May 24, 2024 4:17 pm
Home Featured Good news: WB offers quick access to 10% of undisbursed loans for crisis response

Good news: WB offers quick access to 10% of undisbursed loans for crisis response

by fstcap

Decision to avail WB’s new feature will be made after a thorough review

The World Bank has opened a new financing window that will enable Bangladesh to access 10% of the undisbursed amount of its loan portfolio with the global lender for emergency use during a crisis.

The amount would be $847 million if the volume of pledged loans in the pipeline for the last fiscal year is considered, officials of the Economic Relations Division (ERD) estimated.

They said the amount would be greater if the undisbursed amount of the current fiscal year is calculated.

The new feature, referred to as the Rapid Response Option (RRO), is part of the World Bank’s recently approved Crisis Preparedness and Response Toolkit.

The toolkit aims at helping countries quickly repurpose existing balances in the World Bank portfolio for emergency response when crises such as a natural disaster, health shock, or conflict events occur. 

The World Bank in a letter to Finance Minister Abul Hassan Mahmood Ali on 29 April, informed Bangladesh about the feature and invited the country to “establish a new Rapid Response Option”.


The World Bank’s new initiative comes as another relief for the country’s foreign exchange reserve after an IMF team last week agreed to release $1.15 billion, nearly double the amount previously scheduled, in the third tranche of its $4.7 billion loan package.

The World Bank letter said, “Countries can repurpose up to 10% of their undisbursed balances in their Investment Project Financing (IPF) and Program-for-Results (PforR) operations per year for quick disbursement.”


The introduction of this new initiative, offering added flexibility, will complement existing mechanisms, empowering governments to deliver prompt responses in times of crisis, it said.


However, some initial steps need to be taken, including signing an agreement with the World Bank beforehand, to get the fund.

Besides, a new project for dealing with a crisis has to be initiated without allocating funds yet, specifying how the money will be used in case of a disaster.


Zahid Hussain, former lead economist at the World Bank Dhaka office, pointed out that currently accessing emergency financing from the World Bank during natural disasters is a lengthy process. It often leads to delays as projects need restructuring after the disaster strikes.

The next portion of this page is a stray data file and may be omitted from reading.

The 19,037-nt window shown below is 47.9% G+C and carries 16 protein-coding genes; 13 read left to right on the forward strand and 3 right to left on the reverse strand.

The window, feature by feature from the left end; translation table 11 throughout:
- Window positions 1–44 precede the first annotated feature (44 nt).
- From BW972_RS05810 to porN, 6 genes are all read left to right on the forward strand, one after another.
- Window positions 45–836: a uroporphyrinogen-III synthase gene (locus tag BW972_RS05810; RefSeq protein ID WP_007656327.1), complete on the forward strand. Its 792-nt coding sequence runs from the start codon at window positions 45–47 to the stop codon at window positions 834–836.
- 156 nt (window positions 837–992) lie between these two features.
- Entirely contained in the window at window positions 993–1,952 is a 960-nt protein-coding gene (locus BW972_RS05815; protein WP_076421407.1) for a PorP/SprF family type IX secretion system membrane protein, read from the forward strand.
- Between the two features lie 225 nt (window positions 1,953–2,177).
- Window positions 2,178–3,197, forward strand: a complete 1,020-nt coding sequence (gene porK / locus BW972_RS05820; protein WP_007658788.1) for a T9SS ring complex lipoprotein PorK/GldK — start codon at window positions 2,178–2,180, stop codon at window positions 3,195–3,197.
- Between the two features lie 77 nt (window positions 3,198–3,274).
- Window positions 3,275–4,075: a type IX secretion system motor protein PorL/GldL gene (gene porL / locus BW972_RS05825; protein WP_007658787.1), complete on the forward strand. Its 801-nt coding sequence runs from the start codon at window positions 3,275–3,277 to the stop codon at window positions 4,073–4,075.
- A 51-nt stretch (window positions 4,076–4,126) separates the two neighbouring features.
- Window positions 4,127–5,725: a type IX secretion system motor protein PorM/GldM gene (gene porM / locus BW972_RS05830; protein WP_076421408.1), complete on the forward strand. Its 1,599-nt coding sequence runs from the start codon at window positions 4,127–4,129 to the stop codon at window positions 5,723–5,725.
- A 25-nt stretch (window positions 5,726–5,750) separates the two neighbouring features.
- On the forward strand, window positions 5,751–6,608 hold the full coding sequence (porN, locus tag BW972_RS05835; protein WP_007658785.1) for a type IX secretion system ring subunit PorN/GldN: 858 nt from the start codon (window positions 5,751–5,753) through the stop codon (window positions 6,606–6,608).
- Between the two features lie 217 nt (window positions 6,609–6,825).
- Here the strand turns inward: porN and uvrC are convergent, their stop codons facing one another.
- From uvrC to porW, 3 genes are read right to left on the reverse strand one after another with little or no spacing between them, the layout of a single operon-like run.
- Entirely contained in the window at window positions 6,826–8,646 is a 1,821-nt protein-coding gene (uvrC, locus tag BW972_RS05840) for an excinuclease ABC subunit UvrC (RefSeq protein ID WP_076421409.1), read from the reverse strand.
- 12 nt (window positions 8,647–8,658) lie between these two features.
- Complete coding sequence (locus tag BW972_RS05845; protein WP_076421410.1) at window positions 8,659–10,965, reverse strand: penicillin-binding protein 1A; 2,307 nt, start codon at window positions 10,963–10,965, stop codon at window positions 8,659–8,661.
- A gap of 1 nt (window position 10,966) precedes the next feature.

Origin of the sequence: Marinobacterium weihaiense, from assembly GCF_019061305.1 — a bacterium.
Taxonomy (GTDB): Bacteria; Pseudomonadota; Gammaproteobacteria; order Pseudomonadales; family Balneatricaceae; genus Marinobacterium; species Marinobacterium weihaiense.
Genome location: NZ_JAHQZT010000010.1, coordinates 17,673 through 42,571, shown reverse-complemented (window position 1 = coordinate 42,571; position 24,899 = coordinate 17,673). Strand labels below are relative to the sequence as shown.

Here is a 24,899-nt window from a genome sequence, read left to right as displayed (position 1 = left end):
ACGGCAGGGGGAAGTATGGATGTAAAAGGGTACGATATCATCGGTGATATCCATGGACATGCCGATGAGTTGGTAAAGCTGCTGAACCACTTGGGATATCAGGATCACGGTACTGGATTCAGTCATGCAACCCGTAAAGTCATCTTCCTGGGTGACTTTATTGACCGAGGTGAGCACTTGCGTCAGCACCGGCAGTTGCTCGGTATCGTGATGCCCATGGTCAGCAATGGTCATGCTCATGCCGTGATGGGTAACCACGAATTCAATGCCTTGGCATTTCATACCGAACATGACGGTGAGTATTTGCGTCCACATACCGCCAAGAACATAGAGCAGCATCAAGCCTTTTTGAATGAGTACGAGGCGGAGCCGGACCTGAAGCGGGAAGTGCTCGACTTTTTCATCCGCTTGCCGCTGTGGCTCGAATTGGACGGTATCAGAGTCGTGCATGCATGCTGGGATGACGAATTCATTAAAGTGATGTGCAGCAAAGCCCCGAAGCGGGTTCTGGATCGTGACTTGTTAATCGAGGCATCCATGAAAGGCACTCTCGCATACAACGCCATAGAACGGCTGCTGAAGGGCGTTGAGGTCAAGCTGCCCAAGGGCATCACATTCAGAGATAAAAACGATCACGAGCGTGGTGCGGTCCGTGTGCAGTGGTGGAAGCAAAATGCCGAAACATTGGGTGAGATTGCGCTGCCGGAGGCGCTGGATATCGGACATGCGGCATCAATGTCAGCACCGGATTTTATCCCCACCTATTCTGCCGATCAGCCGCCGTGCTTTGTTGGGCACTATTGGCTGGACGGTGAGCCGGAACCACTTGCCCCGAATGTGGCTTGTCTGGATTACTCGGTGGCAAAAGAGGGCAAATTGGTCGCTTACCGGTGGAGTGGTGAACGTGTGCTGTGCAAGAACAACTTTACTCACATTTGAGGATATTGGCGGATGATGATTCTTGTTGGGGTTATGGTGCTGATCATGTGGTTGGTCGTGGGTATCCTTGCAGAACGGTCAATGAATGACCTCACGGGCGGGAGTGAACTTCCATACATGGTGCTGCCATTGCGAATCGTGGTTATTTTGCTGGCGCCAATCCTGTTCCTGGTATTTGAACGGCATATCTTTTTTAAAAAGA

“However, if the government takes up the World Bank’s new feature, preparations will be made in advance, expediting the response to emergencies,” he added.

He further said for the fund to be accessed, a disaster must occur, be it natural, health-related, or man-made, such as economic recession, sudden rise in unemployment and poverty.

However, the World Bank will assess and decide on the severity of the disaster through a third party, he added.

ERD officials said the decision to accept the World Bank’s invitation will be made after a thorough review, considering the opinions of relevant ministries and government officials at the highest level.

Amount, source of the fund

The money in the RRO fund would depend on the amount of money in the pipeline. For instance, Bangladesh had $8.477 billion in the pipeline by the end of FY23 as pledged by the World Bank, ERD officials said.

Therefore, Bangladesh will get about $847.7 million if it chooses to avail the fund, they added.

They further said the money for this urgent fund would come from re-allocating money from ongoing projects of the World Bank or from its budget support.

If the RRO fund is taken, they said they will carefully choose which part of the project to take money from, ensuring that existing commitments remain intact. For instance, funds will be taken from projects where work has not started yet.

Regardless of the amount taken from projects, there will be a legal agreement with the World Bank, specifying which projects the money will be deducted from, said officials.

Fear of project cuts

Implementing the World Bank’s proposal will not be easy due to the risk of project funding cuts, officials said. The global lender provides two options to repurpose funds for the RRO: scaling down projects or seeking alternative financing through negotiations with the World Bank.

Ministries might object to reallocating funds from their projects, raising concerns about the future of those projects, said the officials.

Regarding the matter, economist Zahid Hussain said resistance from project authorities and related ministries is likely if project funds are cut.

“If the government does not intervene in this matter, then no ministry will want to scale down or restructure their projects,” said the economist.




WB undisburshed loans ERD

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